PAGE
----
future, keeping what is felt to be a good basic structure, but one that needs to diversify its action and concentrate its ruling authority. The Projects Small hostels and regular hotel rehabilitation projects have been a regular staple and the preferred approach of our Architecture Department. Almost every attempt displays a quality design with an equally responsible rehabilitation approach. It is usual to leave samples and witnesses of ancient traditional crafts technologies inside the old palaces and houses now turned into elegant and comfortable hotels. That the conservation approach preserves cultural authenticity is evident in all our projects, from the larger hotels like Ambos Mundo, Florida and Valencia to the more modest facilities like the Hostal de los Frailes or those attached to specific institutions devoted to preservation like El Marino Hostel only 6 rooms for visiting faculty and students in one of the cloisters of the former Convent of Santa Clara, now the National Center for Rehabilitation, Conservation and Museology (CENCREM). But it is not enough to have exclusive hotels or restaurants; tourism demands a whole infrastructure for a broad range of purposes. It demands a living city with a human foundation, from which an ethical substance spreads subtly as a scent or a perfume. Our objective at present is to recapture space in specific projects, which represents a broader vision for our future interventions. The intent is to mix various uses within restored buildings, combining people from different income levels to foster greater social interaction, public activities and to focus on the values and interests of the community. This entails the development of a network of complementary services for the locals, and which includes diverse categories of small restaurants, cafes, bars, and also boutiques and shops, some of them exclusively designed. Some examples can help us to reach a wider understanding: > The project for the rehabilitation of a small building on the corner of Obrapía and Oficios streets may be the opportunity to put our ideas to test. Formerly a typical XIX century three-story house with ground-level commercial, later turned into tenements housing, the project will rescue the traditional structure with a newer scheme adapted to current circumstances. Inclusion of a Faconable Boutique on the ground floor will basically reproduce the original urban use, as the two upper levels will contain five new apartments for locals. On the rooftop, a studio room will be added for rental by a local or a foreign artist. > The Rehabilitation of the Palace of the Marques de Arcos in the Cathedral Plaza is a project that expands the same concept. This monumental house was one of the most valuable palaces from the XVIII century, later the site of Arts & Literary Lyceum of Havana, a prestigious cultural institution in the 1800 s. Finally it was converted to tenement housing. The Plan is to create a multi-use structure that will generate an urban link between the Cathedral Plaza and Mercaderes Street, one of the key connecting paths in town. The original main accesses to the buildings from both sides will be reopened to the public, exposing the central courtyard as an inner plaza containing archeological evidence and contemporary artworks along its peripheral galleries. The ground floor will be occupied by two small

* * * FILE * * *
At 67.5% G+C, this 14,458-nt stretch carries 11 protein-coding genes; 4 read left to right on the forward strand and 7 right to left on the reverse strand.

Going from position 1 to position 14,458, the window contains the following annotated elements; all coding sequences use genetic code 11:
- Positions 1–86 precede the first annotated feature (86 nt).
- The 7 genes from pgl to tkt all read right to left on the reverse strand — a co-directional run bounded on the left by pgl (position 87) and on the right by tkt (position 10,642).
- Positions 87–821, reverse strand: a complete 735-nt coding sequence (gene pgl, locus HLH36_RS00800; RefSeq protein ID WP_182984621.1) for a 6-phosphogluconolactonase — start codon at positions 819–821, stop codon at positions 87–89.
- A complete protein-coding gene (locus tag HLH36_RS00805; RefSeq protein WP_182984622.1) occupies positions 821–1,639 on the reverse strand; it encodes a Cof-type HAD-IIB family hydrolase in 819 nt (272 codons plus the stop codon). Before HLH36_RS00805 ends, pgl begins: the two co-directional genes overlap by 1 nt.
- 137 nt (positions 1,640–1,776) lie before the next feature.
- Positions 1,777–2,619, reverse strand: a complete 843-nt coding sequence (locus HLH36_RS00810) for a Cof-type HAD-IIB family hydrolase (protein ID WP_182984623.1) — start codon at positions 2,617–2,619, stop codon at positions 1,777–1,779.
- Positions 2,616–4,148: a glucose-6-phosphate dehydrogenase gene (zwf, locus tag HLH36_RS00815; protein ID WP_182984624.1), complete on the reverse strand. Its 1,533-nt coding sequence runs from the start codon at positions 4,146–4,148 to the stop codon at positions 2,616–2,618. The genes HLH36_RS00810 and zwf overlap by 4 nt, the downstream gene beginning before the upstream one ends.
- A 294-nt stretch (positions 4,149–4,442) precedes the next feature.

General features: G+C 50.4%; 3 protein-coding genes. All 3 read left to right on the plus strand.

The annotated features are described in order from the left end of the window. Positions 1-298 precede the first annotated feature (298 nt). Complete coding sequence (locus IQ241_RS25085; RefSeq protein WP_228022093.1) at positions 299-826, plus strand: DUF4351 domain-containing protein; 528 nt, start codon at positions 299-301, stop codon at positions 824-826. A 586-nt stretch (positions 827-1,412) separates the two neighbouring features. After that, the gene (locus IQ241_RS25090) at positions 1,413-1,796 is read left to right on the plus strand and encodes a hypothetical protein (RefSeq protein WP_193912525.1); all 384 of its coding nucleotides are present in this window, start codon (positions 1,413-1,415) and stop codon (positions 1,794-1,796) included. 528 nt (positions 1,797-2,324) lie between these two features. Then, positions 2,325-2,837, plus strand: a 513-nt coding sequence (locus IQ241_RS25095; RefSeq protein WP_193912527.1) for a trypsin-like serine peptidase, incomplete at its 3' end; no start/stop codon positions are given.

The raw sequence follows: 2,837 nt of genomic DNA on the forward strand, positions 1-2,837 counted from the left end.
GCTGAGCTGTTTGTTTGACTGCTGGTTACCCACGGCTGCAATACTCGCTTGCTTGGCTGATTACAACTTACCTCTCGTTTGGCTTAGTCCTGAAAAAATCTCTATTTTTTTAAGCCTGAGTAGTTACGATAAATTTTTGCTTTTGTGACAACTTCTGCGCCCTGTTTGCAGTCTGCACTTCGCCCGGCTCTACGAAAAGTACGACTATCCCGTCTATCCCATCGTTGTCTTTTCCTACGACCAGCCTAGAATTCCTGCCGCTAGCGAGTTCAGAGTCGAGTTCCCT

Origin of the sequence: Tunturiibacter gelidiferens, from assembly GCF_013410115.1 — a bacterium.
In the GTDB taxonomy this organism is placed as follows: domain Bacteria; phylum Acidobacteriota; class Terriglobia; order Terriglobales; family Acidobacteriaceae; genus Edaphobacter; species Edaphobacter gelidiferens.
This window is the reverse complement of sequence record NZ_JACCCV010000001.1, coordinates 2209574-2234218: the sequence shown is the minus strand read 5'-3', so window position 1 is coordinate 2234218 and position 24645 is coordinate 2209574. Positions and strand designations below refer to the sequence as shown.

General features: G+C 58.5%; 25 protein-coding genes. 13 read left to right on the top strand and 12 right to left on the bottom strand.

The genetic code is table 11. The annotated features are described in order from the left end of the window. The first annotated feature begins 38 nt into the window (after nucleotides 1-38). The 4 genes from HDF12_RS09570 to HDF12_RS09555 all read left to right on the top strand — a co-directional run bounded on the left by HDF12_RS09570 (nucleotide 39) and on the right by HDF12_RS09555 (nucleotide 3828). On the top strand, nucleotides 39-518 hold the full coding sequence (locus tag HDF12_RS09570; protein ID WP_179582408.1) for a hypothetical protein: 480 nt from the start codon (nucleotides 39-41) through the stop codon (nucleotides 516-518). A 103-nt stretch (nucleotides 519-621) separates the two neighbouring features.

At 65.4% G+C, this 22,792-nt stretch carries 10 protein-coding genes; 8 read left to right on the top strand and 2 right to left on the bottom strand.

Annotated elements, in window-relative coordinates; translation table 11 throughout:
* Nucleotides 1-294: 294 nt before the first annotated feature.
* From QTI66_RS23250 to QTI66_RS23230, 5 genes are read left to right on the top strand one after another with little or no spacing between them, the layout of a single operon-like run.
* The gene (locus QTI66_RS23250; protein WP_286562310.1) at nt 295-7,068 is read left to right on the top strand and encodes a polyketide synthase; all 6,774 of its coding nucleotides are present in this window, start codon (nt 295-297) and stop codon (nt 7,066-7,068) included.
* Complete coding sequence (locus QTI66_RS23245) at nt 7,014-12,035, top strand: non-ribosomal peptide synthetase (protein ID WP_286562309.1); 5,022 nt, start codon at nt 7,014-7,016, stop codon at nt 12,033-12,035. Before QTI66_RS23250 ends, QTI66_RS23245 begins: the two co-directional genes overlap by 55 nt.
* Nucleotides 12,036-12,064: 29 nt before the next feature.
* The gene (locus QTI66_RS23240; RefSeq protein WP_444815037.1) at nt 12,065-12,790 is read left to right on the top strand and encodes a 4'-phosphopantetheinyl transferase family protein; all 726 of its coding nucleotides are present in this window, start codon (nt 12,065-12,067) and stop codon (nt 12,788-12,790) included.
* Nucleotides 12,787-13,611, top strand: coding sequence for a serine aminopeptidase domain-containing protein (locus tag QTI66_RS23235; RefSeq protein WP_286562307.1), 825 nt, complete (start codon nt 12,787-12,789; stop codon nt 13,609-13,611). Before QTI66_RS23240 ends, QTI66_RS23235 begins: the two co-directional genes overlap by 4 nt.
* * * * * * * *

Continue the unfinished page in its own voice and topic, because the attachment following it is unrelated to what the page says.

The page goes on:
UNITED STATES NATIONAL COMMITTEE OF THE INTERNATIONAL COUNCIL ON MONUMENTS AND SITES COMITÉ NATIONAL DES ETATS UNIS DU CONSEIL INTERNATIONAL DES MONUMENTS ET DES SITES

PROCEEDINGS OF THE US/ICOMOS INTERNATIONAL SYMPOSIUM

MANAGING CONFLICT & CONSERVATION IN HISTORIC CITIES
INTEGRATING CONSERVATION WITH TOURISM, DEVELOPMENT AND POLITICS
ANNAPOLIS, MARYLAND, USA ‡ 24-27 APRIL 2003